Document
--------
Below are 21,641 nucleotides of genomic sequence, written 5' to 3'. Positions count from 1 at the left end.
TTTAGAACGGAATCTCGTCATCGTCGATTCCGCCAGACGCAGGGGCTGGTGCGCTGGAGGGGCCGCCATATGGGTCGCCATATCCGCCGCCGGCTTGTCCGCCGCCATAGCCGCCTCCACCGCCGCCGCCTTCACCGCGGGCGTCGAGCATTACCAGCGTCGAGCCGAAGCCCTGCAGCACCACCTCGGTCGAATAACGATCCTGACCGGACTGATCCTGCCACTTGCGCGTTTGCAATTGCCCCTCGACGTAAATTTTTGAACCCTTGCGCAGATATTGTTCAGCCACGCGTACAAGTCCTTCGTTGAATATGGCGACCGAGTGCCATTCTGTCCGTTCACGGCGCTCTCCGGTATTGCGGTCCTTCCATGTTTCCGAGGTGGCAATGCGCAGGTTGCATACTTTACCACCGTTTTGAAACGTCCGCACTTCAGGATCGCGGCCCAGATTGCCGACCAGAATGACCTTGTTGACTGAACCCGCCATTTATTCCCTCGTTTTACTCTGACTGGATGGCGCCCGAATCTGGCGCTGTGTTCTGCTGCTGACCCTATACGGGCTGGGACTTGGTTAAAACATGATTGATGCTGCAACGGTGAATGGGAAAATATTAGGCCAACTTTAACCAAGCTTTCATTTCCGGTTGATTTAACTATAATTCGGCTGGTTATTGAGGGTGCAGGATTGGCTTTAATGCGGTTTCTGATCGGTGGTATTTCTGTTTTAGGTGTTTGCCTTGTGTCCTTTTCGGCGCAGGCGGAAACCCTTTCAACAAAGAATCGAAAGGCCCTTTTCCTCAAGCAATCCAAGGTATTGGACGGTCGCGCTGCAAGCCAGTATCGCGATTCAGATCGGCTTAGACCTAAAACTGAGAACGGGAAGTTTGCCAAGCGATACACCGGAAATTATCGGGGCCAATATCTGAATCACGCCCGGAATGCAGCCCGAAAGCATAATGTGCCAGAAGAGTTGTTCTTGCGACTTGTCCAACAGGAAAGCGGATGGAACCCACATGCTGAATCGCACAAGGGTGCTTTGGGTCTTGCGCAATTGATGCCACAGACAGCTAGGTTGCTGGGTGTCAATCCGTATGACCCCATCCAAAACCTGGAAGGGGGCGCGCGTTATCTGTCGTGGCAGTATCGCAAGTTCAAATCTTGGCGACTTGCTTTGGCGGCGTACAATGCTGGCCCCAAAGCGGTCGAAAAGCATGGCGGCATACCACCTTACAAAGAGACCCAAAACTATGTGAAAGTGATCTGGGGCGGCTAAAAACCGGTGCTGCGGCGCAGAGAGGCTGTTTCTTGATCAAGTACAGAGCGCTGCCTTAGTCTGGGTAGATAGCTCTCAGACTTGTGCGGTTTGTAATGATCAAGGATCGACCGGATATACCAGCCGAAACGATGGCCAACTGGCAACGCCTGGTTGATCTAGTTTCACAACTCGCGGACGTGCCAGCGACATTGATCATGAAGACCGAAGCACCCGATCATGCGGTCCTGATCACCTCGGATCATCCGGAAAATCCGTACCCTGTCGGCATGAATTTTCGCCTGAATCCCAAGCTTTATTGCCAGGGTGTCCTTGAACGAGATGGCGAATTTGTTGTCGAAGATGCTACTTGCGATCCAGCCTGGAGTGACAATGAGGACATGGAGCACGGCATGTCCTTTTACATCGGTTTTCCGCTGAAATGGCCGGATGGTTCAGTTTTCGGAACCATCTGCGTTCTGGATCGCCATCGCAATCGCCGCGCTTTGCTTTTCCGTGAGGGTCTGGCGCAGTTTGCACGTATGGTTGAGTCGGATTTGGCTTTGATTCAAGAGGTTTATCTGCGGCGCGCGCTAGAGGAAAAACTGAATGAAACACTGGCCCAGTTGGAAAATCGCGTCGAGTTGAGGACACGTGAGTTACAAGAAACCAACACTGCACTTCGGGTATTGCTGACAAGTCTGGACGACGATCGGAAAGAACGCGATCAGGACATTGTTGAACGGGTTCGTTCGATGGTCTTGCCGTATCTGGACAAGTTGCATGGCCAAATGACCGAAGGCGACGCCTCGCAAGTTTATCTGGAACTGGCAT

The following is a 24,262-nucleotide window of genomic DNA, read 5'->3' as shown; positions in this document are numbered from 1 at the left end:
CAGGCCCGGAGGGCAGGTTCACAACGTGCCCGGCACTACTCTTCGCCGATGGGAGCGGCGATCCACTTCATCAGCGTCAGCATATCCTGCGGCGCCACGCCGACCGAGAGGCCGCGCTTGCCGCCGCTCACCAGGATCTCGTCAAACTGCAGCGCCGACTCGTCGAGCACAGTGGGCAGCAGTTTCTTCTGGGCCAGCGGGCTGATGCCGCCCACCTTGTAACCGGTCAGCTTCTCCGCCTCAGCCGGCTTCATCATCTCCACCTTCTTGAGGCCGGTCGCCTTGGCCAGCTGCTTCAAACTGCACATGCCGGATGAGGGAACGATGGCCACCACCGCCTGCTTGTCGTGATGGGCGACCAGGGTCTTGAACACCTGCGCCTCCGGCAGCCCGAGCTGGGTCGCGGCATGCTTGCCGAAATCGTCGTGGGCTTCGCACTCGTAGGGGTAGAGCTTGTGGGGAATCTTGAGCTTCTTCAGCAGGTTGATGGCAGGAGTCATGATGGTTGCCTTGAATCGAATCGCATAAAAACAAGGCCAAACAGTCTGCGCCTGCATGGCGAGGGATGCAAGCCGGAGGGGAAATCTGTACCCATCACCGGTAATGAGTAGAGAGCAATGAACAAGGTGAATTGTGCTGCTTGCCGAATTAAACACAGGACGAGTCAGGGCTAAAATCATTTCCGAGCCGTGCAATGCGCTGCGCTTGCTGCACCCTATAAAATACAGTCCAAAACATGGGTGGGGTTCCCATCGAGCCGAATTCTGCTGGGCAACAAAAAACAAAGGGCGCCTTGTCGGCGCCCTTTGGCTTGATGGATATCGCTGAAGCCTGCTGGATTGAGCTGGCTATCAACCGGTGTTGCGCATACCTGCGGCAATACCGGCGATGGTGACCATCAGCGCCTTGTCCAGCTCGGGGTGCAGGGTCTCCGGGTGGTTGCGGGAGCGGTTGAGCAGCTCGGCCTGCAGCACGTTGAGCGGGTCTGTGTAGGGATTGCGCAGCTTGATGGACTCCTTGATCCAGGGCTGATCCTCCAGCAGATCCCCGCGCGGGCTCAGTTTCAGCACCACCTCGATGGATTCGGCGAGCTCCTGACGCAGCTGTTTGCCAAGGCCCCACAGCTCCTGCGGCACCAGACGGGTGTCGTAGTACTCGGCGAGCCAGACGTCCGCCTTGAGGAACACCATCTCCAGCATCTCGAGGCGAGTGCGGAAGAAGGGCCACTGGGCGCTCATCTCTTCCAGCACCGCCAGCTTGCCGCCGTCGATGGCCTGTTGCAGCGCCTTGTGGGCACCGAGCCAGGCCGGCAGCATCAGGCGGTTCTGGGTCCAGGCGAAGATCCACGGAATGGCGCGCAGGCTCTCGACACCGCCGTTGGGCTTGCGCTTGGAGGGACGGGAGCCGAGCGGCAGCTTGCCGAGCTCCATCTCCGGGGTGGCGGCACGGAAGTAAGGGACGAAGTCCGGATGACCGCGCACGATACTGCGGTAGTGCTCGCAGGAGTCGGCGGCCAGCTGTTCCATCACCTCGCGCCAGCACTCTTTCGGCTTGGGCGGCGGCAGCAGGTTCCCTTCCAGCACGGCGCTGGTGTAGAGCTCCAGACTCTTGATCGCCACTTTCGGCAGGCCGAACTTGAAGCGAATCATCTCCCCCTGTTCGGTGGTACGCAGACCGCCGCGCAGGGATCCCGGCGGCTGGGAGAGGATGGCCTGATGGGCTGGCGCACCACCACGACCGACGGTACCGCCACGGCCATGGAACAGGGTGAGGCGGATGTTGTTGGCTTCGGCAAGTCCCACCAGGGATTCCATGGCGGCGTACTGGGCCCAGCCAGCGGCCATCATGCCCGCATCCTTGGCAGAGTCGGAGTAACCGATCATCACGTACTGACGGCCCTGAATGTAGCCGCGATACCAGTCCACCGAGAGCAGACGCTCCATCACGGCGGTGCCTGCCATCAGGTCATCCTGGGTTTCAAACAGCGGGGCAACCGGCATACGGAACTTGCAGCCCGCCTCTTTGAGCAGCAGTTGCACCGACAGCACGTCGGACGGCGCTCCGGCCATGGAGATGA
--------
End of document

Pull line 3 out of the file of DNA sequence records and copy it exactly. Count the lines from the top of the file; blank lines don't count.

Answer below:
The following is a 24,262-nucleotide window of genomic DNA, read 5'->3' as shown; positions in this document are numbered from 1 at the left end: